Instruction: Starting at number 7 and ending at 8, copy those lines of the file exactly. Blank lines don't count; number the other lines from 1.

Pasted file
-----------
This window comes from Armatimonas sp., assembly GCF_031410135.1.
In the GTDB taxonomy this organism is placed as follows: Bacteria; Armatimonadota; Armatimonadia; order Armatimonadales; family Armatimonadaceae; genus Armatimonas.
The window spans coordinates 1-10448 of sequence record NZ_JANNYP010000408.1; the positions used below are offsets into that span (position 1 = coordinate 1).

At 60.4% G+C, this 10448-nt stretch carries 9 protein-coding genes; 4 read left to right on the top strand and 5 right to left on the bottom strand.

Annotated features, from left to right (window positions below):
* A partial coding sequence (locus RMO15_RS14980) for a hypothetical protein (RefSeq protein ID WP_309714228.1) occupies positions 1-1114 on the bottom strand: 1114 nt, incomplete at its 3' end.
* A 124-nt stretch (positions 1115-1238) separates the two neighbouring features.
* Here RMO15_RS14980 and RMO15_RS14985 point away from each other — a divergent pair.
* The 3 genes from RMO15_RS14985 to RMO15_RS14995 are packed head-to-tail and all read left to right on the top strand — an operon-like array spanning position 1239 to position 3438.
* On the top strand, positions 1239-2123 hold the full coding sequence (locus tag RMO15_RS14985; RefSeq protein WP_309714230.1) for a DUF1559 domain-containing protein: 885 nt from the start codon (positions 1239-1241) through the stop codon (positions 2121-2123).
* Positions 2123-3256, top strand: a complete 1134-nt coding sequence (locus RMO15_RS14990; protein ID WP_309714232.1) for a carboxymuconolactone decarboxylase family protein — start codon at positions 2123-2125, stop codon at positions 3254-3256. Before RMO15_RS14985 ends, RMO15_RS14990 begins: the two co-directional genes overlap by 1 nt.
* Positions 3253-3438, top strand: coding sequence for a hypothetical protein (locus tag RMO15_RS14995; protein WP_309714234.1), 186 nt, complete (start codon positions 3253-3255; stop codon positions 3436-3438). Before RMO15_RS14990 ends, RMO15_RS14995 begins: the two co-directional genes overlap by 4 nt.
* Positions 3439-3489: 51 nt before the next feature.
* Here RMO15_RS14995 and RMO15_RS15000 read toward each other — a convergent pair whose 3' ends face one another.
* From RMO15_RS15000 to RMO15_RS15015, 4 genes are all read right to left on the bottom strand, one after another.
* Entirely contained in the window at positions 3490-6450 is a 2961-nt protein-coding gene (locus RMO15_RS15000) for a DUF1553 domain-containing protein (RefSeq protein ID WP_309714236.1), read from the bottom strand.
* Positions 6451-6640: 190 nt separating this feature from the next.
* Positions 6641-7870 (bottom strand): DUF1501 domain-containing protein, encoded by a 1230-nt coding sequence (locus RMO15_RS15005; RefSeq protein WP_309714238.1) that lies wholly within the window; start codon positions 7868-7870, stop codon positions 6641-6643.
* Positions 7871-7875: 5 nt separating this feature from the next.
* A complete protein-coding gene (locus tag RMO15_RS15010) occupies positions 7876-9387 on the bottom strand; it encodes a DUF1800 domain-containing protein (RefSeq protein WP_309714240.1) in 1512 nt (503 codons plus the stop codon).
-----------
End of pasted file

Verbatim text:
* A 124-nt stretch (positions 1115-1238) separates the two neighbouring features.
* Here RMO15_RS14980 and RMO15_RS14985 point away from each other — a divergent pair.